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July 2011 Archives

Hospital errors increase the risk of infections, wrongful deaths

Yesterday we discussed the World Health Organization's announcement that going to your local Boston hospital is more dangerous than flying on a plane. One of the primary reasons why hospital deaths are at such a high level is because 1.7 million infections are acquired every year in U.S. hospitals. These infections kill about 100,000 patients, which is much higher than the 37,000 patients that die in Europe every year from 4.5 million infections.

Hospital errors increase the risk of infections, wrongful deaths

We have discussed several disturbing studies into hospital errors in previous posts. Hospital errors are just one type of medical malpractice that a Boston resident may encounter, but hospital errors are among the most frequent and serious mistakes. The frequency of hospital malpractice caused the World Health Organization to announce that medical malpractice is so rampant that going to the hospital is riskier than flying.

Military hospital malpractice challenge to move to Congress

In our previous post we discussed a controversial decision of the United States Supreme Court to protect military hospitals from being held accountable for the medical malpractice of their staff members. The court did this by declining to hear a legal challenge to the Feres Doctrine, the 1950's legal rule that prevents military families from suing the hospitals for malpractice.

Activists not daunted by court's refusal to hear malpractice case

Medical malpractice is a devastating event for many Boston families, but some families are not allowed to seek redress for their love one's suffering because of an antiquated legal rule that blocks medical malpractice lawsuits against military hospitals. Currently military hospitals are shielded from malpractice suits under the Feres Doctrine.

Study: hospital medical malpractice deaths increase in July

That Boston hospital visit this month may be more dangerous than you think. A paper published this week in the Annals of Internal Medicine has supported the longstanding speculation that the "July effect" is real. The "July effect" is the phenomenon of increased hospital patient deaths in July.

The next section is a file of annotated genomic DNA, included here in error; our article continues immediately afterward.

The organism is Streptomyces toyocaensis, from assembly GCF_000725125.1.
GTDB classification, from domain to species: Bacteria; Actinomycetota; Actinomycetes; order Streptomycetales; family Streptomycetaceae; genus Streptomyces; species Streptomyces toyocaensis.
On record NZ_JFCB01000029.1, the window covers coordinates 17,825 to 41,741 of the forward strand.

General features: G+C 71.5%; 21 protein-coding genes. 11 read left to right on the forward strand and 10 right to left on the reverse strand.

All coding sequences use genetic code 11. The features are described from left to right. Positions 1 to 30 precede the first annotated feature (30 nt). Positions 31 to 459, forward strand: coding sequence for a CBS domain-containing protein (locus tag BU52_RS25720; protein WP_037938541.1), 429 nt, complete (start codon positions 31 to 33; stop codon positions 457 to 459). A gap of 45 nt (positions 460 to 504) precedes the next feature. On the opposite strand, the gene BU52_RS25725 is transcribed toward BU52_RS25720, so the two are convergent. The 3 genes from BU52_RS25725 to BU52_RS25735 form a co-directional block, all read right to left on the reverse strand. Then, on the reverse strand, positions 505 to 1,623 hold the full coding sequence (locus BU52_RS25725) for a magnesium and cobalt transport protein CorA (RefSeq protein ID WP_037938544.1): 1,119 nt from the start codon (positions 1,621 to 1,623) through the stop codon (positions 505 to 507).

Patient awarded $925,000 in VA medical malpractice claim

Surgical errors are very serious and can result in lasting injuries that cannot be fixed by corrective surgery. One man was left partially blind when he had routine cataract surgery at a Veterans Affairs Hospital. The U.S. Department of Veterans Affairs agreed to pay a $925,000 settlement to the 60-year-old man on the eve of a personal injury trial. Settlements are common in medical malpractice cases such as this one where the negligence of the hospital staff is overwhelmingly clear.

Parents win $3 million in medical malpractice birth injury case

Birth injuries are very serious events that can cause a Boston child to develop severe developmental disabilities. Birth injuries often result it catastrophic injuries that require medical treatment for the rest of the child's life. The cost of rehabilitation, physical therapy, and other special needs services and medical treatment can beyond the financial resources of most families. This makes it important for families of children who have suffered birth injuries to consult with an experienced Boston medical malpractice attorney who will make sure that the responsible medical personnel are held accountable for their negligence.

Medical malpractice lawsuit details gross surgical errors

We have discussed many serious surgical errors in previous posts. Surgical errors frequently cause Boston residents to suffer lifelong health problems and even wrongful deaths. In our previous post we discussed the ways that doctors are attempting to prevent wrong-side surgery mistakes. We have also discussed issues that some patients have when unscrupulous doctors dodge state medical boards and continue practicing besides records of harming patients.

How doctors aim to prevent wrong-side surgery medical malpractice

Yesterday we discussed the failure of the Joint Commission to decrease the amount of wrong-side surgery medical malpractice mistakes. A former president of the Joint Commission said that the commission underestimated how simple it would be to prevent these surgical errors and that a more drastic approach is necessary.

Wrong-site surgical malpractice: the ultimate "never event."

In previous posts we discussed plans that Medicaid has to stop paying for certain Boston medical malpractice incidents called "never events." The Agency for Healthcare Research and Quality has adopted the term "never event" which was originally introduced by the former CEO of the National Quality Forum. The term "never event" describes an egregious medical malpractice mistake that should never happen.